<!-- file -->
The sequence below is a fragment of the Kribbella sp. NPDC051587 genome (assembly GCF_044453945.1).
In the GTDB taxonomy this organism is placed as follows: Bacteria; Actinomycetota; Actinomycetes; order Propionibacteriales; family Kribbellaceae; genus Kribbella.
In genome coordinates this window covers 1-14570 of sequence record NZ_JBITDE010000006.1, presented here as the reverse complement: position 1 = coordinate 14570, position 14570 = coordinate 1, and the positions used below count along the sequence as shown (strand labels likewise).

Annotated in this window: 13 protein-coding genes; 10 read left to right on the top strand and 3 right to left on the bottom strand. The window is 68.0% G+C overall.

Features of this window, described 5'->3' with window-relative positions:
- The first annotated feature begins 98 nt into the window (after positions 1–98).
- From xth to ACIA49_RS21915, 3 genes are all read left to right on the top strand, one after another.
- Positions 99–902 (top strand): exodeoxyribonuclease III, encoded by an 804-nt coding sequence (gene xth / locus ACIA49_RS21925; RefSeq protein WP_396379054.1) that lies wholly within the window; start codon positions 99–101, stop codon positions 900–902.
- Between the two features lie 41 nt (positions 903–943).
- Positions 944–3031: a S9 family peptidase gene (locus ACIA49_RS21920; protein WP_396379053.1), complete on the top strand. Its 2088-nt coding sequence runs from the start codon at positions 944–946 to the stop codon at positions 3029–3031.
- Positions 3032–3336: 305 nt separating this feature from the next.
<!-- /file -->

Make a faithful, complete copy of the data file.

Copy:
The sequence below is a fragment of the Kribbella sp. NPDC051587 genome (assembly GCF_044453945.1).
In the GTDB taxonomy this organism is placed as follows: Bacteria; Actinomycetota; Actinomycetes; order Propionibacteriales; family Kribbellaceae; genus Kribbella.
In genome coordinates this window covers 1-14570 of sequence record NZ_JBITDE010000006.1, presented here as the reverse complement: position 1 = coordinate 14570, position 14570 = coordinate 1, and the positions used below count along the sequence as shown (strand labels likewise).

Annotated in this window: 13 protein-coding genes; 10 read left to right on the top strand and 3 right to left on the bottom strand. The window is 68.0% G+C overall.

Features of this window, described 5'->3' with window-relative positions:
- The first annotated feature begins 98 nt into the window (after positions 1–98).
- From xth to ACIA49_RS21915, 3 genes are all read left to right on the top strand, one after another.
- Positions 99–902 (top strand): exodeoxyribonuclease III, encoded by an 804-nt coding sequence (gene xth / locus ACIA49_RS21925; RefSeq protein WP_396379054.1) that lies wholly within the window; start codon positions 99–101, stop codon positions 900–902.
- Between the two features lie 41 nt (positions 903–943).
- Positions 944–3031: a S9 family peptidase gene (locus ACIA49_RS21920; protein WP_396379053.1), complete on the top strand. Its 2088-nt coding sequence runs from the start codon at positions 944–946 to the stop codon at positions 3029–3031.
- Positions 3032–3336: 305 nt separating this feature from the next.